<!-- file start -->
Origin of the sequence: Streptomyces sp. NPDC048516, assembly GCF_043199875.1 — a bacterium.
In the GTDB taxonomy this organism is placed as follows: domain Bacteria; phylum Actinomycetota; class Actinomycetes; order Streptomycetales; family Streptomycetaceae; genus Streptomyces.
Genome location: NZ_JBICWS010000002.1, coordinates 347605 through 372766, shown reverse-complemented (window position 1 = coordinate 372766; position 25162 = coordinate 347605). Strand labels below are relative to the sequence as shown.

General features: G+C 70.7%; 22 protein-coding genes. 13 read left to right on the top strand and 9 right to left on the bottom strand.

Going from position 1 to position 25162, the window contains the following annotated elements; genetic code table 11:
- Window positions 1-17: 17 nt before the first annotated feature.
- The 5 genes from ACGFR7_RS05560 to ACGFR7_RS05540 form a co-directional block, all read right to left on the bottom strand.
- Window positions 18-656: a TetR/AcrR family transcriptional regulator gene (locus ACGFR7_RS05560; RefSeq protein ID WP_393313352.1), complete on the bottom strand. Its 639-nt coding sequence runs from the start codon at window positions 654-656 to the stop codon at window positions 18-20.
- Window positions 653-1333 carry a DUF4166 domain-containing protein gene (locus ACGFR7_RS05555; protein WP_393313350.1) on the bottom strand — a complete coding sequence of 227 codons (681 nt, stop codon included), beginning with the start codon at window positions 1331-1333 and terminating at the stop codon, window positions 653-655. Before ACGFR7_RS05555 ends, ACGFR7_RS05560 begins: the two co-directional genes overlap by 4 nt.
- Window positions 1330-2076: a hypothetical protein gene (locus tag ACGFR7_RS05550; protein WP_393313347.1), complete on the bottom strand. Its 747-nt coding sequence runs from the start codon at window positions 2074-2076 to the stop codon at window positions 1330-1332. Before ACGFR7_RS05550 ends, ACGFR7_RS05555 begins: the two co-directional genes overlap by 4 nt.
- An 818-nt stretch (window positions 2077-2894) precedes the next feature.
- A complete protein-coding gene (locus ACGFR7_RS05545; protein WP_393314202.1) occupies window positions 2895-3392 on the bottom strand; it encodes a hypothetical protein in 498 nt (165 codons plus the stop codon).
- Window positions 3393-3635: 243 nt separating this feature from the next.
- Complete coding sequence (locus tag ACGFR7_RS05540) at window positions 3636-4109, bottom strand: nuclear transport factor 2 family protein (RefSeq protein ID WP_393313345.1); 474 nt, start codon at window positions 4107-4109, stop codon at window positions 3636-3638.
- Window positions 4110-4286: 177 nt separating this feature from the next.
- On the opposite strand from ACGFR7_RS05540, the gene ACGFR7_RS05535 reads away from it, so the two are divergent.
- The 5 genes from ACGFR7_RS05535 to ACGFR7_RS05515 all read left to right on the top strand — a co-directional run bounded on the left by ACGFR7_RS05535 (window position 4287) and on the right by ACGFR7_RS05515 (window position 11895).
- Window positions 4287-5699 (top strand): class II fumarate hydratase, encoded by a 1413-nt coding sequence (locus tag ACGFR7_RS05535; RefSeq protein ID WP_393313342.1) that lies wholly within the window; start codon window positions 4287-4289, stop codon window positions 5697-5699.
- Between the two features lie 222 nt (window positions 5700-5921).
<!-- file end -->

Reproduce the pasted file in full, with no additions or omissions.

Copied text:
Origin of the sequence: Streptomyces sp. NPDC048516, assembly GCF_043199875.1 — a bacterium.
In the GTDB taxonomy this organism is placed as follows: domain Bacteria; phylum Actinomycetota; class Actinomycetes; order Streptomycetales; family Streptomycetaceae; genus Streptomyces.
Genome location: NZ_JBICWS010000002.1, coordinates 347605 through 372766, shown reverse-complemented (window position 1 = coordinate 372766; position 25162 = coordinate 347605). Strand labels below are relative to the sequence as shown.

General features: G+C 70.7%; 22 protein-coding genes. 13 read left to right on the top strand and 9 right to left on the bottom strand.

Going from position 1 to position 25162, the window contains the following annotated elements; genetic code table 11:
- Window positions 1-17: 17 nt before the first annotated feature.
- The 5 genes from ACGFR7_RS05560 to ACGFR7_RS05540 form a co-directional block, all read right to left on the bottom strand.
- Window positions 18-656: a TetR/AcrR family transcriptional regulator gene (locus ACGFR7_RS05560; RefSeq protein ID WP_393313352.1), complete on the bottom strand. Its 639-nt coding sequence runs from the start codon at window positions 654-656 to the stop codon at window positions 18-20.
- Window positions 653-1333 carry a DUF4166 domain-containing protein gene (locus ACGFR7_RS05555; protein WP_393313350.1) on the bottom strand — a complete coding sequence of 227 codons (681 nt, stop codon included), beginning with the start codon at window positions 1331-1333 and terminating at the stop codon, window positions 653-655. Before ACGFR7_RS05555 ends, ACGFR7_RS05560 begins: the two co-directional genes overlap by 4 nt.
- Window positions 1330-2076: a hypothetical protein gene (locus tag ACGFR7_RS05550; protein WP_393313347.1), complete on the bottom strand. Its 747-nt coding sequence runs from the start codon at window positions 2074-2076 to the stop codon at window positions 1330-1332. Before ACGFR7_RS05550 ends, ACGFR7_RS05555 begins: the two co-directional genes overlap by 4 nt.
- An 818-nt stretch (window positions 2077-2894) precedes the next feature.
- A complete protein-coding gene (locus ACGFR7_RS05545; protein WP_393314202.1) occupies window positions 2895-3392 on the bottom strand; it encodes a hypothetical protein in 498 nt (165 codons plus the stop codon).
- Window positions 3393-3635: 243 nt separating this feature from the next.
- Complete coding sequence (locus tag ACGFR7_RS05540) at window positions 3636-4109, bottom strand: nuclear transport factor 2 family protein (RefSeq protein ID WP_393313345.1); 474 nt, start codon at window positions 4107-4109, stop codon at window positions 3636-3638.
- Window positions 4110-4286: 177 nt separating this feature from the next.
- On the opposite strand from ACGFR7_RS05540, the gene ACGFR7_RS05535 reads away from it, so the two are divergent.
- The 5 genes from ACGFR7_RS05535 to ACGFR7_RS05515 all read left to right on the top strand — a co-directional run bounded on the left by ACGFR7_RS05535 (window position 4287) and on the right by ACGFR7_RS05515 (window position 11895).
- Window positions 4287-5699 (top strand): class II fumarate hydratase, encoded by a 1413-nt coding sequence (locus tag ACGFR7_RS05535; RefSeq protein ID WP_393313342.1) that lies wholly within the window; start codon window positions 4287-4289, stop codon window positions 5697-5699.
- Between the two features lie 222 nt (window positions 5700-5921).